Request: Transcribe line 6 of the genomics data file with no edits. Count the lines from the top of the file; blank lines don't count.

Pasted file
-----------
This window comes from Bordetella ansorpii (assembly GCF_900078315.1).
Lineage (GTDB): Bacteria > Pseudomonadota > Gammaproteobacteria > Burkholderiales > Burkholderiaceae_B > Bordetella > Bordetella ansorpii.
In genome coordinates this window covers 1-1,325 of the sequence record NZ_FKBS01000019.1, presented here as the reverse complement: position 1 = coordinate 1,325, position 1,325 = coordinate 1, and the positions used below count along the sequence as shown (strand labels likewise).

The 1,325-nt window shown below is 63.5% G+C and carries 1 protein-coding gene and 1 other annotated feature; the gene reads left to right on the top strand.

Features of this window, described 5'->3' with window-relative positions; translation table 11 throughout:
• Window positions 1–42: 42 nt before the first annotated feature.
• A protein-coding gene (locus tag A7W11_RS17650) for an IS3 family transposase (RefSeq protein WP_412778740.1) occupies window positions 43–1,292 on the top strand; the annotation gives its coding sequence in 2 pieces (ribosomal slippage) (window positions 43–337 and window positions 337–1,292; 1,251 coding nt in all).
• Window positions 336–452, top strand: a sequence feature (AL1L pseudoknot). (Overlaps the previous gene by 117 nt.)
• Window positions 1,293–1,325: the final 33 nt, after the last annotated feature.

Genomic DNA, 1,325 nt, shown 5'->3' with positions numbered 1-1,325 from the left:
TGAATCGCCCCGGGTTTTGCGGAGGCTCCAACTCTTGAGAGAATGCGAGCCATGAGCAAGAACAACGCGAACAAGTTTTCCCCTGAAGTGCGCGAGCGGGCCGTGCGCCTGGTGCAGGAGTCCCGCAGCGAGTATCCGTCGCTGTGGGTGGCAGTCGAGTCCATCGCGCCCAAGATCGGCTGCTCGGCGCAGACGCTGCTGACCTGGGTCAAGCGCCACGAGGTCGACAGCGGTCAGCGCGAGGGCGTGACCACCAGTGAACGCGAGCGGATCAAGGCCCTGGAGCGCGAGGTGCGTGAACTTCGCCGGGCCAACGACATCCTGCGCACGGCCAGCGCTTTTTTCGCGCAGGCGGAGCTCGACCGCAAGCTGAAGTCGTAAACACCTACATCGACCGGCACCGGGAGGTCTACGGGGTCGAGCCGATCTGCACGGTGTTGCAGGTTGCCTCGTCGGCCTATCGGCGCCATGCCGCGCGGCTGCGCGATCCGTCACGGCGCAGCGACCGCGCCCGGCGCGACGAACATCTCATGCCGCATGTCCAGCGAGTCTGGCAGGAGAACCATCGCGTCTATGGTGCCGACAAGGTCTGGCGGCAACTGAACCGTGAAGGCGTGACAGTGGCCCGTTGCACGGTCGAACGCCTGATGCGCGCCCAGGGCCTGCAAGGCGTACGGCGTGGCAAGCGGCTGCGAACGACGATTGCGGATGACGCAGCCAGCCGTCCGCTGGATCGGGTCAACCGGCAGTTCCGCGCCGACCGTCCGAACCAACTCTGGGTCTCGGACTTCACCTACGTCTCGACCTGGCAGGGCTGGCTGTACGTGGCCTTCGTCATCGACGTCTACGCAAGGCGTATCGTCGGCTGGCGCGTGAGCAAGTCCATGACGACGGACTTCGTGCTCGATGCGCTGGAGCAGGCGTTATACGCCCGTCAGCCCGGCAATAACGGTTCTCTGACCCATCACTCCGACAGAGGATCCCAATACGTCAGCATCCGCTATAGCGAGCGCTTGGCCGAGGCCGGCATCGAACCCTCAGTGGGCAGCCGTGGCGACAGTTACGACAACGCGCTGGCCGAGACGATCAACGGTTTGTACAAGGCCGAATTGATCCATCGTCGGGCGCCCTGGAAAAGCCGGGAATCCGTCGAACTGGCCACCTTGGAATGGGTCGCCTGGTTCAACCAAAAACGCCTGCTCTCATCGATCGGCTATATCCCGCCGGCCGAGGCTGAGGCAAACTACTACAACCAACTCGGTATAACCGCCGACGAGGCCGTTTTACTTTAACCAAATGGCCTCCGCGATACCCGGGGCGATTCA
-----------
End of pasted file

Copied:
• Window positions 1–42: 42 nt before the first annotated feature.